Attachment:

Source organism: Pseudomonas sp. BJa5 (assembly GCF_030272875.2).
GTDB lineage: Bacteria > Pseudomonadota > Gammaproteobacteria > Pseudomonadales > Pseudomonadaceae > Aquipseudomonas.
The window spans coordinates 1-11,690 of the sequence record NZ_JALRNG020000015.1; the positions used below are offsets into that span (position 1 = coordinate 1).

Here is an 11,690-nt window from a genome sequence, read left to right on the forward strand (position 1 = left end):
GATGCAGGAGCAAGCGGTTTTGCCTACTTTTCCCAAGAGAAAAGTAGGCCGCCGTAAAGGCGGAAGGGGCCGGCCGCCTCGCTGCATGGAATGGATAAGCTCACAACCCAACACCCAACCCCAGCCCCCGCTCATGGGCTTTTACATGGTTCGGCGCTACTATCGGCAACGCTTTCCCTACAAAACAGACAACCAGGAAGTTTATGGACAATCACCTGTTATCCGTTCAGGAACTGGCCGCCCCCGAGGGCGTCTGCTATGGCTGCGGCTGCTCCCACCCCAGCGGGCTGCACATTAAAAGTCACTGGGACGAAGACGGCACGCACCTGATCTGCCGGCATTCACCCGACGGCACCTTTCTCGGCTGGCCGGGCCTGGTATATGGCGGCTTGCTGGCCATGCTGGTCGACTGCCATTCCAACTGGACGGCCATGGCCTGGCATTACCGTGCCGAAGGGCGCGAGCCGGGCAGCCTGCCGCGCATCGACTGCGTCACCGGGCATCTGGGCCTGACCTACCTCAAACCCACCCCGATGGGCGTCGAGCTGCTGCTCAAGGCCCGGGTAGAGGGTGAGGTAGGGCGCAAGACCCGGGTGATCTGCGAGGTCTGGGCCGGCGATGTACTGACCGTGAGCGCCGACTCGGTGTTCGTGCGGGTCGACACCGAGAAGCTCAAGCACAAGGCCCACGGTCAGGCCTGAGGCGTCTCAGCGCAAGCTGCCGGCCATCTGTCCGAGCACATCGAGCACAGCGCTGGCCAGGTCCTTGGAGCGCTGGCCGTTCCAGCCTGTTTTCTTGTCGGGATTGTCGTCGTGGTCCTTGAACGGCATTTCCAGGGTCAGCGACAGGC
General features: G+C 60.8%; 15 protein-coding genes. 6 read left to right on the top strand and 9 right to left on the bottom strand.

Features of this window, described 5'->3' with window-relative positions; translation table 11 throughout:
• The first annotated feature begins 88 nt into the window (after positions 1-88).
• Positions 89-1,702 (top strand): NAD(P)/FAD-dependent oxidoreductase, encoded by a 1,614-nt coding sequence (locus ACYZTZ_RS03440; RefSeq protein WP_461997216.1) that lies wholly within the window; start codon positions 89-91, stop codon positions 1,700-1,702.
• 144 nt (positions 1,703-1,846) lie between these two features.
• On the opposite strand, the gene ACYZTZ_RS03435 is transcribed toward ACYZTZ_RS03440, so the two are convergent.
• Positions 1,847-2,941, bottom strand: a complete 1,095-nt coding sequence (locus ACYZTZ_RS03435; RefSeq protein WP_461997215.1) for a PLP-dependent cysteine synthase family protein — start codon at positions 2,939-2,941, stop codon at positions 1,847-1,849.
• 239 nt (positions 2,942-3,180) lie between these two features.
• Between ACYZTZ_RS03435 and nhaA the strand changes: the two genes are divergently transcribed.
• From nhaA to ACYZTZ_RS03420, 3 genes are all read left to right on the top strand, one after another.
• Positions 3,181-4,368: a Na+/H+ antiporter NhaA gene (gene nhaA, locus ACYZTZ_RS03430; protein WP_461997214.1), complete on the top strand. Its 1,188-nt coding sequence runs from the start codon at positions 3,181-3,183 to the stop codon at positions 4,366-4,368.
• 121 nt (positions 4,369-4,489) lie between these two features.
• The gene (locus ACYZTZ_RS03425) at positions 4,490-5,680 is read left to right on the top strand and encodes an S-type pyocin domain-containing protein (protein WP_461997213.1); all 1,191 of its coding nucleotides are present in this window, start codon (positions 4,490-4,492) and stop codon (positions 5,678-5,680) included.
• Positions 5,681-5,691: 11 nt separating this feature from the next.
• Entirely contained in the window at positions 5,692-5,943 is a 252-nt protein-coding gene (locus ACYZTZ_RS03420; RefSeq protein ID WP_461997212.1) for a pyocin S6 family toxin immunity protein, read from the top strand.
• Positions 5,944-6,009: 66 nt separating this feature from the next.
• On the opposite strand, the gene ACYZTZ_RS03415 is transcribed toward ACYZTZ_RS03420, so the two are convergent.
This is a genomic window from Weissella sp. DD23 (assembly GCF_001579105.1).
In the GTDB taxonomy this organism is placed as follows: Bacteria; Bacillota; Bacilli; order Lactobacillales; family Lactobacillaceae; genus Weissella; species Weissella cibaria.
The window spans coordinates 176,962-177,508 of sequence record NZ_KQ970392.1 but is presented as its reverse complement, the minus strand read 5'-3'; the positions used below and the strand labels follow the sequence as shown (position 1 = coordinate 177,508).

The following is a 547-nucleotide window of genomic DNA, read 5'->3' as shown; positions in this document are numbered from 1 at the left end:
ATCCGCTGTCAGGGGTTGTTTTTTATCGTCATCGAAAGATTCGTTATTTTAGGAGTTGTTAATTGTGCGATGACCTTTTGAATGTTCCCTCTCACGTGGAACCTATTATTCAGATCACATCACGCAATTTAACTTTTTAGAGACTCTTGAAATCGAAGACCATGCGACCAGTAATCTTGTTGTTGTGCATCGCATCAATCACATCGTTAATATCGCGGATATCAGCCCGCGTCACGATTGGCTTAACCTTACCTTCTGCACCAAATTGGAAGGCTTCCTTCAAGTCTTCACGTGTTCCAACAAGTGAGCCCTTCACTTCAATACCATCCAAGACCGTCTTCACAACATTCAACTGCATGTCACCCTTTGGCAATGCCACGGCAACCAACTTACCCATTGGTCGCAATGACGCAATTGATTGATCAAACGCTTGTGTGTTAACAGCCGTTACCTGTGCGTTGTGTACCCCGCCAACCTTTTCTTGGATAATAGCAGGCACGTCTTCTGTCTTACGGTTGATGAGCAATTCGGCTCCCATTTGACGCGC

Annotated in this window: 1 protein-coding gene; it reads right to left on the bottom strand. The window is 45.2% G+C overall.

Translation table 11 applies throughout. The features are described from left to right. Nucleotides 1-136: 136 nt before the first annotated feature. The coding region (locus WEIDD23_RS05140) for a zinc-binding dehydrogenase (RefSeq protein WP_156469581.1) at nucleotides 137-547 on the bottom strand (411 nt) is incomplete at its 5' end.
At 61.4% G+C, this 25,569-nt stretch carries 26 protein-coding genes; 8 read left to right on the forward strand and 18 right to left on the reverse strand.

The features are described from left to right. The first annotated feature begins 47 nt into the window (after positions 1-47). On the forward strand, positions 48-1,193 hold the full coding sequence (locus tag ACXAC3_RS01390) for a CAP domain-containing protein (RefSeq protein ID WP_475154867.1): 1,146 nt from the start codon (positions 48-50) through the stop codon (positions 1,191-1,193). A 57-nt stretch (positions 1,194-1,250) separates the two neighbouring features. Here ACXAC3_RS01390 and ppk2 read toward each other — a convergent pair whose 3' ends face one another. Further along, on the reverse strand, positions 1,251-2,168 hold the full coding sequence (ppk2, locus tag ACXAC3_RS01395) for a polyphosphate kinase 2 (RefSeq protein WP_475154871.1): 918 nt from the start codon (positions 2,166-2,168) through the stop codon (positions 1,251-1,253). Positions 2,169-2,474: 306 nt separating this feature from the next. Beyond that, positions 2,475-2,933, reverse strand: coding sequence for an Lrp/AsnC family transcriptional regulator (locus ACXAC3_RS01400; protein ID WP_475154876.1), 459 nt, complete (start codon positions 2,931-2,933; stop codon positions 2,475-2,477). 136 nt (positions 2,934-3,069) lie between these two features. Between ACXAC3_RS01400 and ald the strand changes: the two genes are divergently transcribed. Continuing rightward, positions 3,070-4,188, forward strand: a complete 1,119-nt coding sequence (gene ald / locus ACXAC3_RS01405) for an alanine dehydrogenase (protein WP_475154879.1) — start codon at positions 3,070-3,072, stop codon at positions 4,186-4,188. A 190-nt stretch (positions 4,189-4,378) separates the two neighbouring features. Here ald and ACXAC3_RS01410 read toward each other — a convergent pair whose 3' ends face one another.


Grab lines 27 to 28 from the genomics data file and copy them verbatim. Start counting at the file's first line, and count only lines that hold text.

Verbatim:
ATCCGCTGTCAGGGGTTGTTTTTTATCGTCATCGAAAGATTCGTTATTTTAGGAGTTGTTAATTGTGCGATGACCTTTTGAATGTTCCCTCTCACGTGGAACCTATTATTCAGATCACATCACGCAATTTAACTTTTTAGAGACTCTTGAAATCGAAGACCATGCGACCAGTAATCTTGTTGTTGTGCATCGCATCAATCACATCGTTAATATCGCGGATATCAGCCCGCGTCACGATTGGCTTAACCTTACCTTCTGCACCAAATTGGAAGGCTTCCTTCAAGTCTTCACGTGTTCCAACAAGTGAGCCCTTCACTTCAATACCATCCAAGACCGTCTTCACAACATTCAACTGCATGTCACCCTTTGGCAATGCCACGGCAACCAACTTACCCATTGGTCGCAATGACGCAATTGATTGATCAAACGCTTGTGTGTTAACAGCCGTTACCTGTGCGTTGTGTACCCCGCCAACCTTTTCTTGGATAATAGCAGGCACGTCTTCTGTCTTACGGTTGATGAGCAATTCGGCTCCCATTTGACGCGC

Annotated in this window: 1 protein-coding gene; it reads right to left on the bottom strand. The window is 45.2% G+C overall.